The first day of school — well, remote learning — Tuesday in the Historic Triangle was a bit complicated: Both Williamsburg-James City County Public Schools and the York County School Division experienced some issues.
WJCC experienced problems with StudentVUE, the main system used for remote learning, less than an hour after school started.
“So we had a glitch this morning,” Eileen Cox, spokeswoman for WJCC Schools, said Tuesday. “It lasted about an hour and 15 minutes.”
She said some “folks” were about to access the StudentVUE system by logging in, while others could not. Some had to restart their computers and log back in. Another issue some families experienced was their password to StudentVUE.
The district ultimately fixed the problem after contacting the service provider, who “added additional resources at the connection point to increase access for students,” according to a Facebook post at 9:47 a.m.
“Department of Technology staff will continue to monitor the system and student access throughout the day to troubleshoot as needed,” according to the WJCC Facebook post.
In addition, Zoom, the video chat platform, has also been crashing “on and off all day,” something Cox said was happening nationwide.
At 9:14 a.m. more than 9,000 people had logged into the platform, Cox said. The division has just more than 11,000 students enrolled and about 400 to 500 teachers with 5,000 devices handed out for remote learning.
She said the district is not anticipating more issues or problems with the remote learning platforms, including Canvas.
“No, again, I think that working with the service provider and getting those additional resources on our end, we don’t anticipate there is going to be a problem,” she added.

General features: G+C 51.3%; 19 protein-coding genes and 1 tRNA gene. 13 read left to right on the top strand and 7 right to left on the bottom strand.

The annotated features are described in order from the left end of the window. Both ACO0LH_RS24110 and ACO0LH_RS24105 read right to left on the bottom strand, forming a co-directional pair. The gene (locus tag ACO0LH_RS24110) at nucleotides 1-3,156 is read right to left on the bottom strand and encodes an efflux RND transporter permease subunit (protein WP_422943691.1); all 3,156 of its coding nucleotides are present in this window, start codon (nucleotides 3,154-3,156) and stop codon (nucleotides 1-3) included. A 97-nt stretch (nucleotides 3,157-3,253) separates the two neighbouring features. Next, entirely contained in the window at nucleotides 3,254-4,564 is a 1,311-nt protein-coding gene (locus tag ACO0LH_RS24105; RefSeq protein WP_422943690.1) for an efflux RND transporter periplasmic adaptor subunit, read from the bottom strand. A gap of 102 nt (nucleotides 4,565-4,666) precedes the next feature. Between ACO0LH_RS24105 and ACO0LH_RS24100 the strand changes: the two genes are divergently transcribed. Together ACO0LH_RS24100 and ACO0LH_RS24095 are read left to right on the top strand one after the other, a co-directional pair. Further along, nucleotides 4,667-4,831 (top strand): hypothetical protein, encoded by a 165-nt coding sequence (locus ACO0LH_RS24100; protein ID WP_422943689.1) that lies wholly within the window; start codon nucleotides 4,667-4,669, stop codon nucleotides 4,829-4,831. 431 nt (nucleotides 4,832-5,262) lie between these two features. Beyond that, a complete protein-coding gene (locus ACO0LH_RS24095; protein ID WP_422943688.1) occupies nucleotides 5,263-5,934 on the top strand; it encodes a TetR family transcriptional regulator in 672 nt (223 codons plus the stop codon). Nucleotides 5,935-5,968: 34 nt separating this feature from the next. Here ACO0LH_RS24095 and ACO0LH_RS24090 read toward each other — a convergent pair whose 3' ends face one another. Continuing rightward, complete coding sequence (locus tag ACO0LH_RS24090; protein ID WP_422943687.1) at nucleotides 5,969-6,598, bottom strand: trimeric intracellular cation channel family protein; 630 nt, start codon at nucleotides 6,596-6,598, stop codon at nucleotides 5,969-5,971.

StudentVUE is not a new platform to the district and even though they did test it, Cox said the issue may have been the number of people who accessed it at the same time.
“The problem wasn’t on the WJCC end, it was on the vendor end,” Cox said, adding not every school division is using the same platform. “We’re just very fortunate that our service provider was able to resolve the problem quickly and that our families were incredibly patient.”
Elementary students currently have “printed learning packets” families were able to pick up to be used until they can get a learning device.
Cox said there has been “supply chain delays” so students in grades K-2 will get tablets instead of laptops this week; the district will distribute laptops starting Sept. 21 to students in grades 3-5.
“We continue to communicate with our families about resources, about how they can receive assistance,” Cox said. “So I think that the most important thing we can do right now is to be transparent with our parents.”
The York County School Division also received a number of calls Tuesday morning, with parents asking about troubleshooting technical issues.
“It was all hands on deck to get our kids in school,” Katherine Goff, the division’s spokeswoman, said.
The biggest trepidation was they did not have many laptops for their secondary students — 1,500 devices were delivered over the weekend, 1,400 of them distributed on Monday and Tuesday. James Carroll, the division’s chief operations officer, said YCSD should have the rest of the devices Wednesday.
Goff said once the division was aware of the national shortages of devices, they asked families on Sept. 1 if students had devices of their own to log onto the school program.
A little more than 1,500 responses came in requesting school-issued devices, allowing the division to prioritize distribution. Goff said this number represented about a third of the division’s student population.
For the families still waiting for school-issued devices, Goff said they can still access Canvas and StudentVue on personal devices in the meantime.
Goff said 93 percent of middle and high school students logged in and participated Tuesday.
Teachers also expressed excitement to be reconnecting with students again, Goff said, adding summer training to prepare for the Virtual Academy also helped teachers feel more confident to tackle any issues.
“Even if they hit a glitch, they felt they had the ability to work through it and knew where their support systems were to work through it,” Goff said.
So what is the division doing to reassure parents their kids will be okay?
“What we have is the ability to work to ensure that we are open and responsive to our families,” Goff said. “That’s our primary goal right now is just to make sure our families and students and staff have the support to get through this week or two until we settle in.”
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